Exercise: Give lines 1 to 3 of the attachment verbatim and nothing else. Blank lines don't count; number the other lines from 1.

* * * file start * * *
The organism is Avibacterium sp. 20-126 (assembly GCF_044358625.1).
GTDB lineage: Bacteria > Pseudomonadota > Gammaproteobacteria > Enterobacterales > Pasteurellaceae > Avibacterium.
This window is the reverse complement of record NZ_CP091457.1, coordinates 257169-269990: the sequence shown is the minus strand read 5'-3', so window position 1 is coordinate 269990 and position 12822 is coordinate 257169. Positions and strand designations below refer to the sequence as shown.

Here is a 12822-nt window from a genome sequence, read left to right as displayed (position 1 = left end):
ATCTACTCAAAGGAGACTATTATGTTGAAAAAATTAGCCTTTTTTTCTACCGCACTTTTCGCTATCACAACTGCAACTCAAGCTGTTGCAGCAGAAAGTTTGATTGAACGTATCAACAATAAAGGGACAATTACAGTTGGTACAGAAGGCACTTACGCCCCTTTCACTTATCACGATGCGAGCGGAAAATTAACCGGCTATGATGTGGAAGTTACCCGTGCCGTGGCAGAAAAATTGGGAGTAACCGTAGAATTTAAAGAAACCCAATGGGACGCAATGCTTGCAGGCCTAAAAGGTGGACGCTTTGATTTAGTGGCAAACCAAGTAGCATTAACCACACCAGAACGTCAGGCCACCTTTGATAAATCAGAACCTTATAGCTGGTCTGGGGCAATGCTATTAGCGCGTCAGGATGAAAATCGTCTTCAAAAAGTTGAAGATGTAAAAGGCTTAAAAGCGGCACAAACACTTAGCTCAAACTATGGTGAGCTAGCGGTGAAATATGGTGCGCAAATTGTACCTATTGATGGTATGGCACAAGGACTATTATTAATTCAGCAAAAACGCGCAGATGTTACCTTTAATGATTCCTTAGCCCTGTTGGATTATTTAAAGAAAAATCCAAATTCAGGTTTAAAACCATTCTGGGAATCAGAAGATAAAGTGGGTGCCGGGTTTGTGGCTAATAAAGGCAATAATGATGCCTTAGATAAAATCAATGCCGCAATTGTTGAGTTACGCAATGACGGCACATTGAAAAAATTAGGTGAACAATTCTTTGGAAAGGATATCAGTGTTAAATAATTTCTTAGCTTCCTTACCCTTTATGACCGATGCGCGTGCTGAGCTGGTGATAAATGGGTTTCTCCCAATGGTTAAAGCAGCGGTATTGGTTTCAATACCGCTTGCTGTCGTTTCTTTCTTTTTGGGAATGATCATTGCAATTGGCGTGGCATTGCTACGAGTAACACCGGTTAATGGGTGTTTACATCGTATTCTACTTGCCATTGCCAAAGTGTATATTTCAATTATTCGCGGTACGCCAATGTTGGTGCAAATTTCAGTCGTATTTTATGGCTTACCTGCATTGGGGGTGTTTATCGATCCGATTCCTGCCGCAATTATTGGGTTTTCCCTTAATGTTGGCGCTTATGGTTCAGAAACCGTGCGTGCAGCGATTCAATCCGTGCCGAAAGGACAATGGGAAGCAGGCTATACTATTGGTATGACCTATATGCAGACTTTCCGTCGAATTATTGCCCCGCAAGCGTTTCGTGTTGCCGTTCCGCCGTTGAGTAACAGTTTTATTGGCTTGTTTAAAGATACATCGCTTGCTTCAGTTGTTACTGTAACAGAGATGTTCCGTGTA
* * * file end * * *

The organism is Avibacterium sp. 20-126 (assembly GCF_044358625.1).
GTDB lineage: Bacteria > Pseudomonadota > Gammaproteobacteria > Enterobacterales > Pasteurellaceae > Avibacterium.
This window is the reverse complement of record NZ_CP091457.1, coordinates 257169-269990: the sequence shown is the minus strand read 5'-3', so window position 1 is coordinate 269990 and position 12822 is coordinate 257169. Positions and strand designations below refer to the sequence as shown.